What are the International Chocolate Awards?
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The International Chocolate Awards are a series of independently organized events that are held annually with the aim of recognizing and celebrating the best in fine chocolate from around the world. The events are held on two levels: regional and global. The regional rounds are held in participating countries, after which qualifying participants are grouped together and judged in the world finals.

Winning a medal at the awards is considered among the highest honors in the pastry world, despite the organization being less than a decade old. The World Chocolate Awards were established in 2012 by a number of independent partners that are based in the US, Italy, and the UK. The awards were created to serve as a benchmark for the industry and to provide a stage for artisanal and independent producers on a global scale. The competition is judged by a jury that consists of a number of industry experts, including the organization’s own permanent Grand Jury members, and F&B professionals from various backgrounds, such as pastry chefs, sommeliers, food bloggers, journalists, et al.

There are several categories in the awards, including single-origin bars, flavored bars, filled chocolates, and more. Each category is judged based on flavor, texture, and overall quality. The judges also consider the use of ethically sourced ingredients, sustainability, and innovation in chocolate-making techniques.

Offerings that have the highest scores on a 100-point scale are awarded gold, silver, and bronze medals. Winners will be allowed to use a special logo on their winning products in the retail space, meant to indicate their success at the competition. The past few years have seen several bean-to-bar brands submit entries across the board, which is a welcome change in an industry that was saturated with European offerings. These unique takes on chocolate, often featuring endemic or niche ingredients, have proven their worth in the industry, beating out western offerings that were substantially more complex and/or expensive. This was made abundantly clear at last year's ceremony, when none of the 35 gold medals awarded at the 2021 World Chocolate Awards went to European houses, which were long considered to be the gold standard in the chocolate industry.

This change can be attributed to recent trends within the industry. The gourmands of today prefer products that focus on the cocoa itself as opposed to those that showcase technique or ingenuity. This trend is a result of high-quality single-origin chocolate becoming more accessible in recent years, thanks to the efforts of farmers in developing countries who have broadened their visions to cultivate and process high-quality cocoa in addition to the commodity-grade cocoa that makes up the majority of their income.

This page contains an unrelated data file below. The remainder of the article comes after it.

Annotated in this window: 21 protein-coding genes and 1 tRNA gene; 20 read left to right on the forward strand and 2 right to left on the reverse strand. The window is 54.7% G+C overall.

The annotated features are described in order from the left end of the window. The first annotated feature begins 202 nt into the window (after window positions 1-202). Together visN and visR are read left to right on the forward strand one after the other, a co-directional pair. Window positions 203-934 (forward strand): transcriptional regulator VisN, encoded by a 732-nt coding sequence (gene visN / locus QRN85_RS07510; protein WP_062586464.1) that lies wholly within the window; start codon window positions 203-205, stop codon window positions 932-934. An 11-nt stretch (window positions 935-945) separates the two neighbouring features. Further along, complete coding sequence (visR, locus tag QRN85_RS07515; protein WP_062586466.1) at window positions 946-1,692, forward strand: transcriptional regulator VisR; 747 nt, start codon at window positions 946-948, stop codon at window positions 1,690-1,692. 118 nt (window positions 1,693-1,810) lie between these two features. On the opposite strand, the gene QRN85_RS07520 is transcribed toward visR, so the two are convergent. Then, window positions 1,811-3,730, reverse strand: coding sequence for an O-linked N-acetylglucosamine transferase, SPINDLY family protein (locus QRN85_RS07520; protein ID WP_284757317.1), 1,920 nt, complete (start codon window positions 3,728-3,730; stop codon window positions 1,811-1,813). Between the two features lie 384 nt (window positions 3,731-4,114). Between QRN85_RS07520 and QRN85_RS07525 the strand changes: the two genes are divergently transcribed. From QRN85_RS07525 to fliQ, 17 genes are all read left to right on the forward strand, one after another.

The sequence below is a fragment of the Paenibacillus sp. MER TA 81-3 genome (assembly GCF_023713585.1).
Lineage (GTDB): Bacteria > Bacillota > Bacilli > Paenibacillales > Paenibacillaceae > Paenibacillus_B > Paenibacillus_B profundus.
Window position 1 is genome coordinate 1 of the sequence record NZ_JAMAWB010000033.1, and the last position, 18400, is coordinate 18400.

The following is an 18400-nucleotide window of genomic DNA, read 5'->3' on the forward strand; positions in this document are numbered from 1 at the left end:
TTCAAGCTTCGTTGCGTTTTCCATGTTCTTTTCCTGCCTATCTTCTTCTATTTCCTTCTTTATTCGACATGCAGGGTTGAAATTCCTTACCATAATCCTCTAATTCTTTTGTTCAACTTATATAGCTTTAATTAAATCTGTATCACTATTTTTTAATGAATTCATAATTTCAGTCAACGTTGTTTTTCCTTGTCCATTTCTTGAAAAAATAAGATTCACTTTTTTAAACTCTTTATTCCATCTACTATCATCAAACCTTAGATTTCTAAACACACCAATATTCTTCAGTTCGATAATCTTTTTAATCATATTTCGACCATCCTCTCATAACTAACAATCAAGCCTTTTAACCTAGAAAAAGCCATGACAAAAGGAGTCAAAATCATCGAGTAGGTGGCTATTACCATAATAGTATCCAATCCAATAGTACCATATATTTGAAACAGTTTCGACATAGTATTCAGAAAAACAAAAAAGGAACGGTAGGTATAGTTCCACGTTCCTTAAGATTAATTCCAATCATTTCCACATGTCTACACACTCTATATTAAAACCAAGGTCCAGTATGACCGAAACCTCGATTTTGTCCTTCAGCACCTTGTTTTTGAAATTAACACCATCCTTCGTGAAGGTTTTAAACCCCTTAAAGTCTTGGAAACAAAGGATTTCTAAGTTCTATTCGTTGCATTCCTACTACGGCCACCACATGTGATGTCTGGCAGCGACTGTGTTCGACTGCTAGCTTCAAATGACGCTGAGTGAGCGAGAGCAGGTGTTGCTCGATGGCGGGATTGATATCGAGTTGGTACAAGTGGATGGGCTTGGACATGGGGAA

Many of these farmers have also started making chocolates of their own, thereby taking control of the entire process, from bean to bar. India is the latest to join in on this trend. Anuttama, an Indian chocolatier based in Puttur, Karnataka, makes a range of chocolates featuring both single-origin cacao and authentic Indian flavors. The label produces its own cacao, grown on their farms, with a focus on making chocolate that is completely natural, sans alkali or emulsifiers. The brand’s spicy tang flavor was awarded a bronze medal this year with an 85-point aggregate, making it one of the best offerings in the flavored dark chocolate category. This delectable combination of 62% dark chocolate flavored with jaggery and ginger can be purchased from the brand’s website for INR 200 for a 50-gram bar.

The brand wasn't the only one to bring home laurels this year. Paul and Mike have long been credited with spearheading the artisanal chocolate revolution on Indian soil by being one of the first labels to sell bean-to-bar chocolates in the country, made with cacao sourced from cooperatives across the country. The brand made headlines this year by winning medals in three categories, bagging one gold and two bronzes. The label achieved this feat by placing an emphasis on homegrown produce this year, such as peppers, pineapple, salted capers, and coffee beans. These chocolates are slated to be released over the course of the next year. The company’s winners from the previous years, such as the dark chocolate with Sichuan pepper and orange peel and the milk chocolate with alphonso mango, both retail for INR 250. These bars are available on both popular e-commerce platforms and in stores across the country.

Numerous winners at both the Asia-Pacific and World Finals stages of the competition used cacao beans from the subcontinent, elevating it to the same level as the world's finest chocolate-producing nations like Ghana and Ecuador, thereby cementing the country's reputation as one of the best in the world.